Repentance

Then Samuel spoke to all the house of Israel, saying, “If you return to the Lord with all your hearts, then put away the foreign gods and the Ashtoreths from among you, and prepare your hearts for the Lord, and serve Him only; and He will deliver you from the hand of the Philistines.” 1 Samuel 7:3

God Calls His People to Repentance

God calls us, as his people, to repentance.  Many, if not most, Christians today only think of repentance individualistically. Yet, throughout the bible repentance is almost always called corporately rather than individually. In the passage above, Samuel calls on the house of Israel to repent. If they repent then Samuel promises that God will save them from the Philistines. Presumably, Samuel at this point (and we assume many others) have already repented individually. Yet, this is not enough to save Israel. The salvation of God’s people requires the public repentance of God’s people. Why should we expect that the scattered private repentance of individuals of their personal sins should be the deciding factor in the salvation of a nation? The salvation of a nation requires the public repentance of a nation. Christians United! is calling for God’s people in our nation to repent both publicly and corporately of our sins.

Christians must Repent of their Divided Loyalty

Christians regularly repent of their personal sins, but often do not even acknowledge their great public sin: idolatry. Yahweh is a loving God who is ready and willing to forgive our many personal sins if we acknowledge Jesus as Lord. How can we expect God to forgive us if we do not acknowledge him as the one and only God? The one thing God has desired throughout the Old and New Testament is our undivided love and worship. In the passage above, repentance is understood as an end of divided loyalties and a return to a single undivided love and service toward God. Today is no different. How can we expect God to forgive our nation if Christians have divided loyalties? How can we even expect God to forgive our private sins if we are publicly serving another master? Christians today serve two masters: privately we acknowledge Christ as Lord but publicly we deny him. Jesus is not proclaimed king of our nation. Christians do not insist that Christ is lord of our public schools. Jesus is nether lord of our businesses nor even of our families. Christians do not serve Jesus in our public life but we serve a secular State and the “will of the people” that stands behind it.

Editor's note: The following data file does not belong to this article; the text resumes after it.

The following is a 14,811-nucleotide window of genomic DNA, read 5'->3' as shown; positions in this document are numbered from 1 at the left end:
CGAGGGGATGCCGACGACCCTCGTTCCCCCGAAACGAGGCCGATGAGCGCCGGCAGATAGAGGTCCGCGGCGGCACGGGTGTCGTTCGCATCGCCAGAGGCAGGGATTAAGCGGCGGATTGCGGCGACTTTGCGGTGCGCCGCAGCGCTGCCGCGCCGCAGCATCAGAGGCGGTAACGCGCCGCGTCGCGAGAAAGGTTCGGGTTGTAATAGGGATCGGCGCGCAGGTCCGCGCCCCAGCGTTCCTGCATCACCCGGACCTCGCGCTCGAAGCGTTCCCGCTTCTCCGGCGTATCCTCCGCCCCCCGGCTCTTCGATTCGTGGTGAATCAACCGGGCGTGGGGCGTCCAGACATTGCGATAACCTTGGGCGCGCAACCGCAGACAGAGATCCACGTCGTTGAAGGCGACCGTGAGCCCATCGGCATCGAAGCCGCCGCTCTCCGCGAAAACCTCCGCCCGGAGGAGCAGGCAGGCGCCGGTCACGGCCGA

Pharisees or Followers of Christ?

We have accepted the Enlightenment Compromise that religion should stay out of politics. The state claims to be neutral with respect to religion. What started out as a compromise to keep the peace between Christian denominations has become a tool to exclude Christianity from politics. Yet, the exclusion does not stop there. Jesus warned us that we cannot serve two masters. In the end, we will love one and despise the other. In the last 50 years, the exclusion of Christ out of politics has led to an all-out effort to excluded Christianity from the public realm. Christ has been excluded from schools, businesses and even in the life of our families. This is the great public sin that dwarfs any personal sin from which we regularly repent. Like the Pharisees who prided themselves on their private righteousness, we have focused on the wrong thing. We have told ourselves that God really desires our private piety and is unconcerned with our public loyalty! The Pharisees were privately very pious but they failed to publicly acknowledge Jesus as their Messiah, their Christ, their King.  They proclaimed that they have no other king but Caesar. Christians must today repent of their divided loyalty and acknowledge that Jesus is the one and only King. The alternative is to continue on the path of the Pharisees.

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